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  • Andy,

    I totally agree with everything you said. The film accomplished exactly what it was trying to do. That’s why I argue that the writers fundamentally don’t get Superman. We’re not watching a documentary. They chose to force Superman to kill, and they don’t seem to have any real problem with that. Killing seems morally acceptable to the film (as long as you feel really bad about it and it’s a last resort).

    That said, I would *love* to see this be a set-up for sequels. If there’s major fall-out from his execution of Zod in MoS2, I’m totally fine with it.

  • Agreed. If this is all sequel set-up, then I’m more okay with it. But the film sure doesn’t seem to treat it like that…

    And don’t you think the film wants him to be a Jesus stand-in? Between the Church scene and him flying as a flying crucifix as Jor-El says, “You can save them all”, it seemed very heavy-handed to me…

  • Phil,

    I totally get what you’re saying from a film-level. It’s TOUGH to pull of Superman as the big blue boyscout without an ounce of cynicism. But it’s been done well in the comics. Repeatedly. And I think David Goyer is smart enough to do it too.

    What bothers me (and the EW article I linked above really nails it) is that the film doesn’t seem to notice the quandary. The message seems (to me) to be that killing is okay, as long as you feel really bad about it.

    Give Superman an internal conflict. I’m all about that. Make him choose between impossible options. But let me see him win. Because that’s what makes him Superman, not just me.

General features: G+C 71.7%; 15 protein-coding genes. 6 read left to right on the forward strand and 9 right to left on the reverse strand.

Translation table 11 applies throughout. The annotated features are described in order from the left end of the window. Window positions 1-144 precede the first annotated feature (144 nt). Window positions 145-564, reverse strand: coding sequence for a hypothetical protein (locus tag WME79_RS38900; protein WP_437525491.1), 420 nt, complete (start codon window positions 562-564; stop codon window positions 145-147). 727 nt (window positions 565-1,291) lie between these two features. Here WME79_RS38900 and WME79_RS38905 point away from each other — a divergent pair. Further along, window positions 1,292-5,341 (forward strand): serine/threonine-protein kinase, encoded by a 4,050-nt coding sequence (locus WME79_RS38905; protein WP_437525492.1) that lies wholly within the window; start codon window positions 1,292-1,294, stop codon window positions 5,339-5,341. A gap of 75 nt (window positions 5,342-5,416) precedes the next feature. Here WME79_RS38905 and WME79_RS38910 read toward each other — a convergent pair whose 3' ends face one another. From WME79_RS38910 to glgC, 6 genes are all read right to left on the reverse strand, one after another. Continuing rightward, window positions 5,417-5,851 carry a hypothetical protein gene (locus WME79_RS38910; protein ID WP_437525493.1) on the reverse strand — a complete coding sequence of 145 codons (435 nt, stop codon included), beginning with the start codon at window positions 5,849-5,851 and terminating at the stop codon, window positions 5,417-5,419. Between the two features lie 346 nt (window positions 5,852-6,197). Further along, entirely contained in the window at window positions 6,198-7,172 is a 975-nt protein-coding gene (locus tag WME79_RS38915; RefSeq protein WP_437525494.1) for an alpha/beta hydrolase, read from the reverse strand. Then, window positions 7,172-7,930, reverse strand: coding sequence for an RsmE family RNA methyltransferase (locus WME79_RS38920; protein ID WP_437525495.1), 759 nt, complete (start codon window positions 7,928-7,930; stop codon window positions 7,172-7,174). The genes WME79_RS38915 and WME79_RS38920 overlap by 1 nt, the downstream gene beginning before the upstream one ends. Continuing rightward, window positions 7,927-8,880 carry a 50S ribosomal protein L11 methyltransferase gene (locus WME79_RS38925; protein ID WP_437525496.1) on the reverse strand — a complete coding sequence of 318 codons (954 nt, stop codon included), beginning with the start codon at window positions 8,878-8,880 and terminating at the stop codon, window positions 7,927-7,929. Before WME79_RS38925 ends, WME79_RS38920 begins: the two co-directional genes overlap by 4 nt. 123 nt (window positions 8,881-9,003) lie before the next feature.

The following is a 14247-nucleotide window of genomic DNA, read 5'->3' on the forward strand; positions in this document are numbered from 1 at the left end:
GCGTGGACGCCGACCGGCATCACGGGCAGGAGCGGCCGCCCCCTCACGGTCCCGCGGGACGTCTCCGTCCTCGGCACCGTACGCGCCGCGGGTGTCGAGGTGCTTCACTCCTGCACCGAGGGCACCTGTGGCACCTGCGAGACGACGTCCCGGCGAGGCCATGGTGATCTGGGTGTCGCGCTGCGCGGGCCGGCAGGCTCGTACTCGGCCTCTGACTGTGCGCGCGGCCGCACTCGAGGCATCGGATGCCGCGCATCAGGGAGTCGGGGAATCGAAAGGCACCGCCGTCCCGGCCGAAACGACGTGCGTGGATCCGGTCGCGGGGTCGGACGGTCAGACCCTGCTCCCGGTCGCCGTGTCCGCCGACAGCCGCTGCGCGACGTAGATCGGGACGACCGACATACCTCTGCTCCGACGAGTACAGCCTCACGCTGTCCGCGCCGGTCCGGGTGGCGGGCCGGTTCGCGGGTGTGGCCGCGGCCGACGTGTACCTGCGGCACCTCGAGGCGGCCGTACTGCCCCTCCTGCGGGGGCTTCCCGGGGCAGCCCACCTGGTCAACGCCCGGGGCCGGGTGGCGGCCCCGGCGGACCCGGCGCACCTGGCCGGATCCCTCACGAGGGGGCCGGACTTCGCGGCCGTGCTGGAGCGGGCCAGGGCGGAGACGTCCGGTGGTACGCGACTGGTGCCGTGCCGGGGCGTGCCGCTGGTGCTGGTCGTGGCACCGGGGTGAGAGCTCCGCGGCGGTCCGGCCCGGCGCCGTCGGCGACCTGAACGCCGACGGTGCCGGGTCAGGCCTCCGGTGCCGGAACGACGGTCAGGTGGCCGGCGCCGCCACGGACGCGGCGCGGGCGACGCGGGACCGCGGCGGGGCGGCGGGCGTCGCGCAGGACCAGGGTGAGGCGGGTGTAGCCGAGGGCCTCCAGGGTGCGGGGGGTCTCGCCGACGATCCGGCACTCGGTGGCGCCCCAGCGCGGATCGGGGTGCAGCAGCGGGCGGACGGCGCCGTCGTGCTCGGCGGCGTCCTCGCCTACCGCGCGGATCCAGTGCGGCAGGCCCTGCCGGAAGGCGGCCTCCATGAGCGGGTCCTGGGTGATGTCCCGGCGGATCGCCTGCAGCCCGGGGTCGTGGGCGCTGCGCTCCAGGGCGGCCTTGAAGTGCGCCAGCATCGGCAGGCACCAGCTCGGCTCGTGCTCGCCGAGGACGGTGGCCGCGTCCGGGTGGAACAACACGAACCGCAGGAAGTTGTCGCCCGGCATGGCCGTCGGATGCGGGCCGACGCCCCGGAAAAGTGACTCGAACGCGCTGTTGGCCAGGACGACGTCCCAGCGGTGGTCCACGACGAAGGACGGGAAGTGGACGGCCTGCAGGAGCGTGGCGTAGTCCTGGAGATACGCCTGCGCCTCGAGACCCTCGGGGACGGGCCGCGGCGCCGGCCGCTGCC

I hate being THAT GUY, but all the very legit problems you raise – from his secret identity to his places as a demigod in the Justice League – are addressed and handled very well in the comics. They’re not ignored and they’re not without precedent.

    I think Snyder, Goyer and Nolan are scared of the cynicism of our age. They don’t believe that we WANT to believe a man can fly. But I think we really do. And if they’d give us that film, I bet they’d be rewarded!

    Maybe we’ll see more in the sequels. I hope so.

    YOUR TURN!

  • Philip Tallon

    I think my lack of exposure to canonical Superman comics might be a limitation here. It sounds like you are saying that part of the meaning of the Superman comic is that he’s able to face impossible challenges and yet still find a way to (non-tragically) resolve them. I think Hegel said tragedy is the conflict of good with good. And Superman faces these conflicts, but manages to square the circle and achieve both goods. It’s the dream of ultimate justice, right? And that’s a good dream to have.

    But here’s my question: why is it that a lot of commentators, like Mark Waid, get stuck on Kal-El’s killing of Zod?

    Even Kal-El is quite broken up about snapping old Zod’s neckbone.

    As you cite above, Superman doesn’t (or rarely) kills, and never without consequence.

    But why?

    Why is forced killing of Zod perceived to be a cynical or tragic end of the story?

    a) Zod killed Superman’s dad.

    b) Zod was trying to exterminate all life on earth.

    c) Zod was trying to burn some poor family with his heat vision.

    To me, from my side of the desk, this suggests that Zod totally had it coming.